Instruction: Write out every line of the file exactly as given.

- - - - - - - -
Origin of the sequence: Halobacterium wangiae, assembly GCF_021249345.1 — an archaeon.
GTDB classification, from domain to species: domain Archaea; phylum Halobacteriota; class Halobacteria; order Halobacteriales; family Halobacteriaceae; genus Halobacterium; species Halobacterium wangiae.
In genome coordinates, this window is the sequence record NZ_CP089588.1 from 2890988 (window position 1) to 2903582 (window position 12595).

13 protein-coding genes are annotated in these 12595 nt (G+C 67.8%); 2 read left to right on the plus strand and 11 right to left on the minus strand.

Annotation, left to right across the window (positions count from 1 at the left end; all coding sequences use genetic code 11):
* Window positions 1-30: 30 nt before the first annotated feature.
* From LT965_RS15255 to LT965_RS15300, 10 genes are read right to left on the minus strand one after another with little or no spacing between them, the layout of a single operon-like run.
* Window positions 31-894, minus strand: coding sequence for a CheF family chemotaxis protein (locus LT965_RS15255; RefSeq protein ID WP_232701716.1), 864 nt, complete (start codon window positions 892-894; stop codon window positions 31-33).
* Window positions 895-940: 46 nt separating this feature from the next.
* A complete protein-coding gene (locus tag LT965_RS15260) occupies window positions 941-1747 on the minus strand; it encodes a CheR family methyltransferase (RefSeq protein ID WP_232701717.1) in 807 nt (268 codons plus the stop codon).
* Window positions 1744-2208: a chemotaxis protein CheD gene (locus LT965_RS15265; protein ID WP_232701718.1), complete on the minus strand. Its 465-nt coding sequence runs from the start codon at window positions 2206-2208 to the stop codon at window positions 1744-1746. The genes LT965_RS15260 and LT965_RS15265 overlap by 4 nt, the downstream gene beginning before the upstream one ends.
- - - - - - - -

Origin of the sequence: Halobacterium wangiae, assembly GCF_021249345.1 — an archaeon.
GTDB classification, from domain to species: domain Archaea; phylum Halobacteriota; class Halobacteria; order Halobacteriales; family Halobacteriaceae; genus Halobacterium; species Halobacterium wangiae.
In genome coordinates, this window is the sequence record NZ_CP089588.1 from 2890988 (window position 1) to 2903582 (window position 12595).

13 protein-coding genes are annotated in these 12595 nt (G+C 67.8%); 2 read left to right on the plus strand and 11 right to left on the minus strand.

Annotation, left to right across the window (positions count from 1 at the left end; all coding sequences use genetic code 11):
* Window positions 1-30: 30 nt before the first annotated feature.
* From LT965_RS15255 to LT965_RS15300, 10 genes are read right to left on the minus strand one after another with little or no spacing between them, the layout of a single operon-like run.
* Window positions 31-894, minus strand: coding sequence for a CheF family chemotaxis protein (locus LT965_RS15255; RefSeq protein ID WP_232701716.1), 864 nt, complete (start codon window positions 892-894; stop codon window positions 31-33).
* Window positions 895-940: 46 nt separating this feature from the next.
* A complete protein-coding gene (locus tag LT965_RS15260) occupies window positions 941-1747 on the minus strand; it encodes a CheR family methyltransferase (RefSeq protein ID WP_232701717.1) in 807 nt (268 codons plus the stop codon).
* Window positions 1744-2208: a chemotaxis protein CheD gene (locus LT965_RS15265; protein ID WP_232701718.1), complete on the minus strand. Its 465-nt coding sequence runs from the start codon at window positions 2206-2208 to the stop codon at window positions 1744-1746. The genes LT965_RS15260 and LT965_RS15265 overlap by 4 nt, the downstream gene beginning before the upstream one ends.